Johnny Martin was the King of nighttime radio for 17 years, from February 18, 1963, until June 2, 1978 on KRMG, Tulsa.
Because he was a musician he could talk about the background of the big-band era. “Here’s my favorite blonde” was his introduction to Peggy Lee. “The big redhead form Kansas City” was Marilyn Maye. If he introduced a song by Jo Stafford or Johnny Ray, he would suggest “if you don’t remember this one, it’s past your bedtime.”
Johnny’s Zippo lighter could be heard as he lit cigarettes during his five-hour show. At the end of his show he would say “it is time to close the pool hall” with Eddy Howard singing “So Long for Now” and Johnny would say “It’s time to turn the page and mark 30.”
Some of his favorite phrases:
“A musical welcome wagon for the big boys and girls”
“This show is not recommended for children”
“And now there’s nobody left, just thee and me, and I’ll think of something”
And of course: Friday nights were known as “case night in the city, play night and I came to play”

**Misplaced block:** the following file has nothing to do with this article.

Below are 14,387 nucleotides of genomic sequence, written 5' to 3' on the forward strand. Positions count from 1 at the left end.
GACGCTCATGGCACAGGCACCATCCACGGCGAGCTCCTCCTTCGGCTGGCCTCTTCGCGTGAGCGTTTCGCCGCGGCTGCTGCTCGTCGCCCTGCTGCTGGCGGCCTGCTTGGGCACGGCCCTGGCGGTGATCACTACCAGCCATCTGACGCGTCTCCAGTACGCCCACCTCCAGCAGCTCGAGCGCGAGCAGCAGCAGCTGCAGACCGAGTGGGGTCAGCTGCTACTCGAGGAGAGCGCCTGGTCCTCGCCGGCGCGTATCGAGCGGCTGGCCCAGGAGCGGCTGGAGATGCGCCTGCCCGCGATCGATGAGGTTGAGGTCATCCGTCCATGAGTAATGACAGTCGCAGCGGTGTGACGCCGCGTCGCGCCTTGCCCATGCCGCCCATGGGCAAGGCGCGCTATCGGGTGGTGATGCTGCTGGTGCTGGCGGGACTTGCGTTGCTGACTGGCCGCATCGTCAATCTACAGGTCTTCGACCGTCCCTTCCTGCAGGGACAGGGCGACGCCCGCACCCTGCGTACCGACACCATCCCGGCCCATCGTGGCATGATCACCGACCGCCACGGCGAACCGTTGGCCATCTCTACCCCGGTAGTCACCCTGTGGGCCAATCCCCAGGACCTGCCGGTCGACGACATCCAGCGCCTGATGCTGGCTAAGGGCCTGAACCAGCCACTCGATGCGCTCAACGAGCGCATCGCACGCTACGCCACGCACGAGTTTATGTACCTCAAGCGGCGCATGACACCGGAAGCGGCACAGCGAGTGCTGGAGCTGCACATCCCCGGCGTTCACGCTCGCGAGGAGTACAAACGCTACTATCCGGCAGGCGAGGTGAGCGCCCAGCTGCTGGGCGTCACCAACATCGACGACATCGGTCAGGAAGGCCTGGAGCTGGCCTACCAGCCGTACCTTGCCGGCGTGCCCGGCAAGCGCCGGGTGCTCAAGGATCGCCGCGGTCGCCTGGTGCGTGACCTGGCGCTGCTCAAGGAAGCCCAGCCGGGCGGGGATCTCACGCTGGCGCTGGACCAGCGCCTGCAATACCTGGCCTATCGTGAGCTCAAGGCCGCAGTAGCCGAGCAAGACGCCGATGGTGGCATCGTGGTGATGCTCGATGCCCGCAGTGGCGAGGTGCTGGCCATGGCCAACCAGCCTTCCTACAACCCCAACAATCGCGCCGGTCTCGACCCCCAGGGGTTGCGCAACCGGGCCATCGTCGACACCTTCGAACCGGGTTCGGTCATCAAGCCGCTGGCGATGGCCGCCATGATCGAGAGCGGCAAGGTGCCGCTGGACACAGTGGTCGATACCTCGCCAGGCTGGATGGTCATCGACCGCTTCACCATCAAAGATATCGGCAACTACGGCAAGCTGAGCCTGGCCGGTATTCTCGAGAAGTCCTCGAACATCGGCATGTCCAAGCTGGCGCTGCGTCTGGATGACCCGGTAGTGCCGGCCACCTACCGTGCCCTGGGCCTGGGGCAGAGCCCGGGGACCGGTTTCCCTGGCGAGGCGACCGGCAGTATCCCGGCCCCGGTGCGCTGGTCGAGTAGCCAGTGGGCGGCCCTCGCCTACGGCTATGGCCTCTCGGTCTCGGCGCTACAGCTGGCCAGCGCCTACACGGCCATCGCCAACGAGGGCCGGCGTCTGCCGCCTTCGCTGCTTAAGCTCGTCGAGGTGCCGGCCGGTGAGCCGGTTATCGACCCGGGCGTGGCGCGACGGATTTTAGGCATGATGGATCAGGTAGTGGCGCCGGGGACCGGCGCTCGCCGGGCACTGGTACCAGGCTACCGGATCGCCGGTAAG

He was only 56 when he died October 24, 1980 after a battle with cancer and emphysema.
Ed was the News Director of KRMG. His time with the station, 1964-1978, was as an intern, full time news reporter and as News Director. In an interview recorded October, 2020 we asked him to share some stories while working as the night time newscaster for the Johnny Martin Show. (In an interview recorded October 2020 we asked him to share some news stories he reported on in the 70’s which you can hear on the News Radio page.)
News man Don Cummins played the part of Dear Gabby. Johnny Martin was in the studio blowing in Gabby’s ear. From the 1970’s
Johnny Martin, Don Cummins, John Erling
Sunday Afternoon Weather
Johnny Martin doing the Sunday afternoon weather, brought to you by Ugh! U-Need-Um Tires.
November 5, 1976 – Johnny Martin with sports writer Jay Cronley.
November 5, 1976
Keep the Faith
Johnny Martin – November 5, 1976
Martin’s Last Show
Don Cummins, John Erling and Johnny Martin talk about Martin’s last show on June 2, 1978
While this website is not affiliated with the broadcast legend KRMG, it is a tribute to the station and all who worked there during the 1970’s through the early 2000’s